I read a recent WSJ article entitled, “How Much Work Can the Back Do Without Strain?” in which Dr. Kee Kim, chief of spinal neurosurgery at UC Davis talked about how to work with your back and not go overboard.
The article starts with some serious stats on back pain in America. Would you believe 80% of American adults complain of back pain? I knew it was high, but that’s epidemic proportions! If you think about it for a moment, you can probably name several people in your life who have suffered from this debilitating pain at some point. And, many get stuck in the pain med cycle, wishing there was another answer, as the side effects over time can be just as bad in their own way as the pain itself.
In our tech-driven country, how can it be that only 20% of American adults are not suffering from this pain? Are they just lucky?
Here is what Dr Kim advises to avoid back pain:
- Don’t slouch forward (adds twice as much strain on disks)
- If overweight, lose weight
- He mentioned a study that said 40% of manual laborers have back pain vs. 18% of sedentary workers
- You need strong muscles supporting the spine
- A general rule of thumb is that a fit person should be able to carry one-third of his body weight, as long as it’s balanced evenly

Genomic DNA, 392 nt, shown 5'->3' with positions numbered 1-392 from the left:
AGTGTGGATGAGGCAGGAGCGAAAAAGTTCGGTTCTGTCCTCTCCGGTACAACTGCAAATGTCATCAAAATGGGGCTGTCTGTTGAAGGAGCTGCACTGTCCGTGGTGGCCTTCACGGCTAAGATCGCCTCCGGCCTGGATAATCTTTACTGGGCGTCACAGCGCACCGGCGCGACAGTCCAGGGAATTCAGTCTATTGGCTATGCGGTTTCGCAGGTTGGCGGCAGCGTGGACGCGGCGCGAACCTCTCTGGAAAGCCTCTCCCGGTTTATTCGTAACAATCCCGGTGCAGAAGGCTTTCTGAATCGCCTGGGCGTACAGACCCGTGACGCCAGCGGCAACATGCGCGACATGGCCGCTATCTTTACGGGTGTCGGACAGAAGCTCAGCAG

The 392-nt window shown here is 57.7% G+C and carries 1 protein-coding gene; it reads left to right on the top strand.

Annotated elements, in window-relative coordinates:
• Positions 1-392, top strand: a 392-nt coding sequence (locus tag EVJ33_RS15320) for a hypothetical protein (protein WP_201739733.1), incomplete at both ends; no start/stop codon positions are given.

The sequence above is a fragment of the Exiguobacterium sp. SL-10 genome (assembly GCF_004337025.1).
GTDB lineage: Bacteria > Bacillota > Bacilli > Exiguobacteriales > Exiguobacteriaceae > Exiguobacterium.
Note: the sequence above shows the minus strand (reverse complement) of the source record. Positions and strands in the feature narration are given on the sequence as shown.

- Doing lifting exercises can do more harm than good, heavy weight lifting can require hyperextension of the back, putting a lot of stress on the disks
Overall, Dr. Kim’s final advice is:
“But most people can avoid chronic back pain or at least decrease it by elevating core strength and working on their posture.”
After reading this, I decided to do a little research to find out what American’s are doing fitness-wise. Based on this data, it doesn’t look like American’s are sitting around on their couches.
# of tennis players in US in 2014 – 12.29 million
# of soccer players in US in 2014 – 13 million
# of bike riders/cyclists in US in 2014 – 67.33 million
# of people practicing yoga in US in 2014 – 20.4 million
# of hikers in US in 2012 – 34.5 million
# of runners in US in 2013 – 19 million
# of people practicing Pilates in US in 2014 – 11 million
# of health club memberships nationwide in 2012 – 50 million
Add these up, and you get 227.5 million instances of partaking in these forms of exercise. Of course this is not scientific, just a rough estimate based on web searching and there’s bound to be overlap across sports. By the way, the estimated US population in 2015 is 321,163,157. Doesn’t it look like there is a lot of exercising going on across the US? What about the burgeoning field of Sports Medicine? It’s not just for pro-athletes anymore.
How does this data jive with the 80% back pain in American adults? Could there be too much strength-building going on across America? Are people increasing muscular tension so much that they are hurting themselves while trying to get fit? How much does slouching in front of the computer add to the back pain problem?
I can tell you that in my practice, I’ve more than a few people break down and cry after realizing how much they have contributed to their own pain from over-exercising, thinking it was the healthy thing to do. “Just Do It,” right?
In my work, I see a lot of core confusion. People really don’t understand what the core does and how it supports the body’s movement. They often prefer to bulk up first. I will explore this line of reasoning in my next blog post – Core Confusion.